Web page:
By Giulia Federici, MS, Virginia Espina, MS, Lance Liotta, MD, PhD, Kirsten H. Edmiston, MD

January 22, 2011

Oncology. Vol. 25 No.1
ABSTRACT: Normal adult tissue stem cells awake from a dormant state to grow, differentiate, and regenerate damaged tissue. They also travel in the circulation and colonize distant organs at sites undergoing tissue repair. These same traits are utilized or co-opted by metastatic cancer cells. The cancer stem cell theory proposes that tumors emerge from a subpopulation of cancer cells that possess stem cell properties. This theory has profound implications for therapy. A small number of cancer stem cells may lie dormant following conventional therapy and tumor remission, only to re-emerge and regenerate the entire recurrent cancer. Consequently, it has been proposed that targeting cancer stem cells is the only way to obtain durable cancer treatment responses. Several strategies for targeting cancer stem cells have been proposed. Nevertheless, a number of issues must be investigated and resolved before effective treatments targeting cancer stem cells can enter clinical testing.

The cancer stem cell (CSC) theory was first proposed to explain the fact that only a small proportion of leukemia or solid tumor cells have the capacity to induce growing tumors in immunodeficient mice.[1,2] This tumorigenic subpopulation was found to possess stem cell markers, and to form spheroids in culture. In 1997, Bonnet and Dick isolated a subpopulation of myeloid leukemia cells that express a specific surface marker—CD34—but lack the CD38 marker. These cells were able to initiate leukemia in non-obese diabetic, severe combined immunodeficient (NOD/SCID) mice.[3] In 2003, Al-Hajj and his colleagues demonstrated that only a small subpopulation of CD44+/CD24low cells isolated from human breast cancer tissue were able to develop a tumor in immunodeficient mice.[4]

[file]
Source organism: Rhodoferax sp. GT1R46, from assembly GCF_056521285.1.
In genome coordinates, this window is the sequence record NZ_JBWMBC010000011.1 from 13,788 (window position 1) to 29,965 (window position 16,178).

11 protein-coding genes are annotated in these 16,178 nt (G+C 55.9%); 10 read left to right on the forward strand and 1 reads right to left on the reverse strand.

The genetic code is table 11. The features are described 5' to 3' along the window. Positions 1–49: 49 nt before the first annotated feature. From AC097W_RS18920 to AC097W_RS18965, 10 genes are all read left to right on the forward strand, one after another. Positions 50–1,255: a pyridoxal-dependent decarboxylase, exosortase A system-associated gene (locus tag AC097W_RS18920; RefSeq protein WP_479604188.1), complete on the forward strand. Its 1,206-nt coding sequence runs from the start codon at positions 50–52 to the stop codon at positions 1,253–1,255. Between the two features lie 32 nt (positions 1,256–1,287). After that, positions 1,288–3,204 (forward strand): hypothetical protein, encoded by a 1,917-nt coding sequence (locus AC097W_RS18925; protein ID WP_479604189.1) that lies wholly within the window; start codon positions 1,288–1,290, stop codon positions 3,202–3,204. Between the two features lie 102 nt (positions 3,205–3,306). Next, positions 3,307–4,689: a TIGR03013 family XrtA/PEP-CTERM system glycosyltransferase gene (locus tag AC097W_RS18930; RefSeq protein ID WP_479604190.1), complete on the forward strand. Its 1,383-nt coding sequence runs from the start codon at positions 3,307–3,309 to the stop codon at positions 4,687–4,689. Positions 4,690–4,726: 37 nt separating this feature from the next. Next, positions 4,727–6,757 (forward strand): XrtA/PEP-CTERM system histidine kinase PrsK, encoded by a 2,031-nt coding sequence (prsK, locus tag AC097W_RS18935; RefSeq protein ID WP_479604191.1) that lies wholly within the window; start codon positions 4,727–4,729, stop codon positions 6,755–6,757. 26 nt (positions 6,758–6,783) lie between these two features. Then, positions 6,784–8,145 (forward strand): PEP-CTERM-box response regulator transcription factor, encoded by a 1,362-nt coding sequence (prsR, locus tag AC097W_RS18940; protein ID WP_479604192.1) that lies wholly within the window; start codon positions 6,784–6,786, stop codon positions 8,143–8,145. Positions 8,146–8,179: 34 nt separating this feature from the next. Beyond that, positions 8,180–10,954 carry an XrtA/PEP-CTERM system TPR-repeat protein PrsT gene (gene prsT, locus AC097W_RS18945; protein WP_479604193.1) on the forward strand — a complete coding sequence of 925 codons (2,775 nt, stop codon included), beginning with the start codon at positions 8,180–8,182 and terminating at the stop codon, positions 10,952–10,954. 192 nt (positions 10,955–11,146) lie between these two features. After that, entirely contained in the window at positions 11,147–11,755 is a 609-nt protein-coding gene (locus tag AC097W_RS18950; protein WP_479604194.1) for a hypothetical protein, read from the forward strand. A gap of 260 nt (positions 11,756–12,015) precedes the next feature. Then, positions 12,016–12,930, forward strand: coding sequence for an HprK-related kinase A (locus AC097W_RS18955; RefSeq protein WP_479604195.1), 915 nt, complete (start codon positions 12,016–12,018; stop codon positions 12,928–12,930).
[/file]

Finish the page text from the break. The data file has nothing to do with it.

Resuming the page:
Following these initial reports, a number of labs have harvested and studied CSCs from virtually every major type of cancer. In vitro, CSCs grow as three-dimensional cellular aggregates, called spheroids, ranging up to 300 microns in diameter. Populations of CSC spheroids can be maintained in vitro after several passages of dissociation.[1] CSCs from different subtypes of cancer have different characteristic surface markers. Breast cancer stem cells are thought to be CD44high and CD24low.[4] In vitro and in animal models, CSCs have been found to be resistant to conventional chemotherapy and are thought to “lie in wait” in a dormant state within the tumor microenvironment, even when the major bulk of non-CSC tumor cells are killed by the therapy.[5]

It is possible to monitor CSC division by treatment with PKH26 fluorescent dye prior to transplantation. Studies using this dye have shown that self-renewal in CSCs is frequently driven by symmetric division instead of asymmetric divisions;[6,7] this division leads to the formation of two identical CSCs (or differentiated cells)—unlike division in normal stem cells, in which a single division always results in the formation of a stem cell and a committed cell. CSCs use this mechanism to enrich and regenerate the population within the bulk of the tumor. By dividing in this manner, it is hypothesized that CSCs persist over time to presumably regenerate the tumor in a manner analogous to the regeneration of damaged tissue by normal stem cells.[8,9]

The cellular pathways involved in the regulation of dormancy vs growth within the CSC tumor niche include the Notch,[10] Wnt,[11,12] and Hedgehog[13] pathways. These same pathways are also commonly used by normal stem cells, since they contribute in different ways to “stemness”—for example, by suppressing differentiation or by promoting an adherence-independent state.